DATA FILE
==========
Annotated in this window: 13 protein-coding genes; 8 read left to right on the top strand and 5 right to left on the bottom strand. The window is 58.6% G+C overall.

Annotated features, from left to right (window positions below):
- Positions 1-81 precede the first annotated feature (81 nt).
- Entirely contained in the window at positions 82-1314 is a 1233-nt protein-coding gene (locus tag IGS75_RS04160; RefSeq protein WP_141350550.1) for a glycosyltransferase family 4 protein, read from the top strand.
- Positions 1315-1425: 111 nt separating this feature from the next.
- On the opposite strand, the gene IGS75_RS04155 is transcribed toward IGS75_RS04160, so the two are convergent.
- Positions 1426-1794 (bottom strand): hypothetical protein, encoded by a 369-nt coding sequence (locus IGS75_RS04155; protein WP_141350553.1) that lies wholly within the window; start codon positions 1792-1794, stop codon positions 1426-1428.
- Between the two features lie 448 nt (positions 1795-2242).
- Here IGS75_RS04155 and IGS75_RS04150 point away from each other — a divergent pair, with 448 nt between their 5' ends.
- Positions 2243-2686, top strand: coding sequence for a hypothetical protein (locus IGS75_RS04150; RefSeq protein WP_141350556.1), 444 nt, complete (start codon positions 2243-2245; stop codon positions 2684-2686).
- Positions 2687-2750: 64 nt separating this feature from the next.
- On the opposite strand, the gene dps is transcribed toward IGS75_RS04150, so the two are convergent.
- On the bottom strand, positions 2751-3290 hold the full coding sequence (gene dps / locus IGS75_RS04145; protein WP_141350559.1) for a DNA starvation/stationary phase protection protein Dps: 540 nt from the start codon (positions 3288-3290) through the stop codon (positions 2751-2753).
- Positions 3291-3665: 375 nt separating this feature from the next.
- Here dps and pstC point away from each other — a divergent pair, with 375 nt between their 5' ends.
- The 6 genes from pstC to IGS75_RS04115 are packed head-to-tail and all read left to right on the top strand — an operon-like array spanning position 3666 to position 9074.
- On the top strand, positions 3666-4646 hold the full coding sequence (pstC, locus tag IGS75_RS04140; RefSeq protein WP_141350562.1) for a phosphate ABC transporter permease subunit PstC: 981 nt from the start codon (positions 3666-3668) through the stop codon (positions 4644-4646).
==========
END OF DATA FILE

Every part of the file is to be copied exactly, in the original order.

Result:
Annotated in this window: 13 protein-coding genes; 8 read left to right on the top strand and 5 right to left on the bottom strand. The window is 58.6% G+C overall.

Annotated features, from left to right (window positions below):
- Positions 1-81 precede the first annotated feature (81 nt).
- Entirely contained in the window at positions 82-1314 is a 1233-nt protein-coding gene (locus tag IGS75_RS04160; RefSeq protein WP_141350550.1) for a glycosyltransferase family 4 protein, read from the top strand.
- Positions 1315-1425: 111 nt separating this feature from the next.
- On the opposite strand, the gene IGS75_RS04155 is transcribed toward IGS75_RS04160, so the two are convergent.
- Positions 1426-1794 (bottom strand): hypothetical protein, encoded by a 369-nt coding sequence (locus IGS75_RS04155; protein WP_141350553.1) that lies wholly within the window; start codon positions 1792-1794, stop codon positions 1426-1428.
- Between the two features lie 448 nt (positions 1795-2242).
- Here IGS75_RS04155 and IGS75_RS04150 point away from each other — a divergent pair, with 448 nt between their 5' ends.
- Positions 2243-2686, top strand: coding sequence for a hypothetical protein (locus IGS75_RS04150; RefSeq protein WP_141350556.1), 444 nt, complete (start codon positions 2243-2245; stop codon positions 2684-2686).
- Positions 2687-2750: 64 nt separating this feature from the next.
- On the opposite strand, the gene dps is transcribed toward IGS75_RS04150, so the two are convergent.
- On the bottom strand, positions 2751-3290 hold the full coding sequence (gene dps / locus IGS75_RS04145; protein WP_141350559.1) for a DNA starvation/stationary phase protection protein Dps: 540 nt from the start codon (positions 3288-3290) through the stop codon (positions 2751-2753).
- Positions 3291-3665: 375 nt separating this feature from the next.
- Here dps and pstC point away from each other — a divergent pair, with 375 nt between their 5' ends.
- The 6 genes from pstC to IGS75_RS04115 are packed head-to-tail and all read left to right on the top strand — an operon-like array spanning position 3666 to position 9074.
- On the top strand, positions 3666-4646 hold the full coding sequence (pstC, locus tag IGS75_RS04140; RefSeq protein WP_141350562.1) for a phosphate ABC transporter permease subunit PstC: 981 nt from the start codon (positions 3666-3668) through the stop codon (positions 4644-4646).